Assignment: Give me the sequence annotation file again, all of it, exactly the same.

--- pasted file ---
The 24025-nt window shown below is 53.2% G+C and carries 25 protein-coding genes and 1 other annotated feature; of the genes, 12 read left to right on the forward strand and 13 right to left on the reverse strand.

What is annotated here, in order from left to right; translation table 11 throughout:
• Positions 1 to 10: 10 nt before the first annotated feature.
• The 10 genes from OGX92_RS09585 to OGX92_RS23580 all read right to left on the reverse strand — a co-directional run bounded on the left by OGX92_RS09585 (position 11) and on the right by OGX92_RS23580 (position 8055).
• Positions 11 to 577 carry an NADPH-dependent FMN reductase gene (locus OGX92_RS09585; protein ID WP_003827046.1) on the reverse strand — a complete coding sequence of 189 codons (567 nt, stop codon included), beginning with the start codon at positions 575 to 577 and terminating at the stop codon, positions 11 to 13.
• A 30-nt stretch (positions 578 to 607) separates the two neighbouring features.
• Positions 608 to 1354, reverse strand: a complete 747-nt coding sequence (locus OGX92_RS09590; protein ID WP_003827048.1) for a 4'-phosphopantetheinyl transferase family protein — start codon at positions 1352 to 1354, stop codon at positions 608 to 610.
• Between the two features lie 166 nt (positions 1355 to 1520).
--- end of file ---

The 24025-nt window shown below is 53.2% G+C and carries 25 protein-coding genes and 1 other annotated feature; of the genes, 12 read left to right on the forward strand and 13 right to left on the reverse strand.

What is annotated here, in order from left to right; translation table 11 throughout:
• Positions 1 to 10: 10 nt before the first annotated feature.
• The 10 genes from OGX92_RS09585 to OGX92_RS23580 all read right to left on the reverse strand — a co-directional run bounded on the left by OGX92_RS09585 (position 11) and on the right by OGX92_RS23580 (position 8055).
• Positions 11 to 577 carry an NADPH-dependent FMN reductase gene (locus OGX92_RS09585; protein ID WP_003827046.1) on the reverse strand — a complete coding sequence of 189 codons (567 nt, stop codon included), beginning with the start codon at positions 575 to 577 and terminating at the stop codon, positions 11 to 13.
• A 30-nt stretch (positions 578 to 607) separates the two neighbouring features.
• Positions 608 to 1354, reverse strand: a complete 747-nt coding sequence (locus OGX92_RS09590; protein ID WP_003827048.1) for a 4'-phosphopantetheinyl transferase family protein — start codon at positions 1352 to 1354, stop codon at positions 608 to 610.
• Between the two features lie 166 nt (positions 1355 to 1520).